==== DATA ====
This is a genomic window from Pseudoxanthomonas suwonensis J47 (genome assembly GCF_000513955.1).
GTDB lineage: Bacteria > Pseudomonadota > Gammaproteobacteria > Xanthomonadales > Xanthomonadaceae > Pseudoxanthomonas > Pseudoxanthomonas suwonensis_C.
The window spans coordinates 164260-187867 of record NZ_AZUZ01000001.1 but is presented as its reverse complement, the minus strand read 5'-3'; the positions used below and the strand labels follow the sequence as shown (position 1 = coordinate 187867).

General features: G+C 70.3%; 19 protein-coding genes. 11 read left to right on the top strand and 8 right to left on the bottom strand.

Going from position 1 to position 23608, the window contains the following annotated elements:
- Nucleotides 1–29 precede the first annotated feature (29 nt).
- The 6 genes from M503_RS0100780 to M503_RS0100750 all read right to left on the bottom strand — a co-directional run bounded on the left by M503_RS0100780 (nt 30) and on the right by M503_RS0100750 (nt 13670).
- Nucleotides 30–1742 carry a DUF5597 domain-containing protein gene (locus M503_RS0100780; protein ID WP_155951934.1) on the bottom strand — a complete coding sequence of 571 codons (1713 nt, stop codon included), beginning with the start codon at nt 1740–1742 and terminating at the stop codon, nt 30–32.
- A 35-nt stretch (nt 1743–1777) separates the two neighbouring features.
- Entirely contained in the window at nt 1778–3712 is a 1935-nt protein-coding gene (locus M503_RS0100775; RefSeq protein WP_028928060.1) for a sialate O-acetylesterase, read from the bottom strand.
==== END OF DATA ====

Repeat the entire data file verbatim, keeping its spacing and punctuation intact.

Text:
This is a genomic window from Pseudoxanthomonas suwonensis J47 (genome assembly GCF_000513955.1).
GTDB lineage: Bacteria > Pseudomonadota > Gammaproteobacteria > Xanthomonadales > Xanthomonadaceae > Pseudoxanthomonas > Pseudoxanthomonas suwonensis_C.
The window spans coordinates 164260-187867 of record NZ_AZUZ01000001.1 but is presented as its reverse complement, the minus strand read 5'-3'; the positions used below and the strand labels follow the sequence as shown (position 1 = coordinate 187867).

General features: G+C 70.3%; 19 protein-coding genes. 11 read left to right on the top strand and 8 right to left on the bottom strand.

Going from position 1 to position 23608, the window contains the following annotated elements:
- Nucleotides 1–29 precede the first annotated feature (29 nt).
- The 6 genes from M503_RS0100780 to M503_RS0100750 all read right to left on the bottom strand — a co-directional run bounded on the left by M503_RS0100780 (nt 30) and on the right by M503_RS0100750 (nt 13670).
- Nucleotides 30–1742 carry a DUF5597 domain-containing protein gene (locus M503_RS0100780; protein ID WP_155951934.1) on the bottom strand — a complete coding sequence of 571 codons (1713 nt, stop codon included), beginning with the start codon at nt 1740–1742 and terminating at the stop codon, nt 30–32.
- A 35-nt stretch (nt 1743–1777) separates the two neighbouring features.
- Entirely contained in the window at nt 1778–3712 is a 1935-nt protein-coding gene (locus M503_RS0100775; RefSeq protein WP_028928060.1) for a sialate O-acetylesterase, read from the bottom strand.